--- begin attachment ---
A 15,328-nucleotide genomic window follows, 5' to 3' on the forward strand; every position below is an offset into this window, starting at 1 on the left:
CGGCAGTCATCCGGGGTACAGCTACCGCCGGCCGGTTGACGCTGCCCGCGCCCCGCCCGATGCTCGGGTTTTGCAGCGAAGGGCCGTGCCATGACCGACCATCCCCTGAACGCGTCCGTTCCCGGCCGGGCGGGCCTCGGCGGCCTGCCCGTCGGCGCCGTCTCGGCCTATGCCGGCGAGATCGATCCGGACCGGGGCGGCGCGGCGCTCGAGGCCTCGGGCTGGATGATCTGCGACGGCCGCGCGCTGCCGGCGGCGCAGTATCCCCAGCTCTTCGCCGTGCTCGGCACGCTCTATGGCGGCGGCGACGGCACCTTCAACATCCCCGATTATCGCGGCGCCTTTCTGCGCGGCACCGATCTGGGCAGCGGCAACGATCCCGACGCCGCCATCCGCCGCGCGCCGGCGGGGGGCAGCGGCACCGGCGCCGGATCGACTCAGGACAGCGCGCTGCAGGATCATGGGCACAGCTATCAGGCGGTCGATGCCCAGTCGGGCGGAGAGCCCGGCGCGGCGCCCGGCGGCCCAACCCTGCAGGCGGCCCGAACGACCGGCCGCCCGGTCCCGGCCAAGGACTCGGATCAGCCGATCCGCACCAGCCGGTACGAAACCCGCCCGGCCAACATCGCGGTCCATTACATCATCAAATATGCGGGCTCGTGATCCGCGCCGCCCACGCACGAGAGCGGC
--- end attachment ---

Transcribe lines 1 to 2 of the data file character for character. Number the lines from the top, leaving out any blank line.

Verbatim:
A 15,328-nucleotide genomic window follows, 5' to 3' on the forward strand; every position below is an offset into this window, starting at 1 on the left:
CGGCAGTCATCCGGGGTACAGCTACCGCCGGCCGGTTGACGCTGCCCGCGCCCCGCCCGATGCTCGGGTTTTGCAGCGAAGGGCCGTGCCATGACCGACCATCCCCTGAACGCGTCCGTTCCCGGCCGGGCGGGCCTCGGCGGCCTGCCCGTCGGCGCCGTCTCGGCCTATGCCGGCGAGATCGATCCGGACCGGGGCGGCGCGGCGCTCGAGGCCTCGGGCTGGATGATCTGCGACGGCCGCGCGCTGCCGGCGGCGCAGTATCCCCAGCTCTTCGCCGTGCTCGGCACGCTCTATGGCGGCGGCGACGGCACCTTCAACATCCCCGATTATCGCGGCGCCTTTCTGCGCGGCACCGATCTGGGCAGCGGCAACGATCCCGACGCCGCCATCCGCCGCGCGCCGGCGGGGGGCAGCGGCACCGGCGCCGGATCGACTCAGGACAGCGCGCTGCAGGATCATGGGCACAGCTATCAGGCGGTCGATGCCCAGTCGGGCGGAGAGCCCGGCGCGGCGCCCGGCGGCCCAACCCTGCAGGCGGCCCGAACGACCGGCCGCCCGGTCCCGGCCAAGGACTCGGATCAGCCGATCCGCACCAGCCGGTACGAAACCCGCCCGGCCAACATCGCGGTCCATTACATCATCAAATATGCGGGCTCGTGATCCGCGCCGCCCACGCACGAGAGCGGC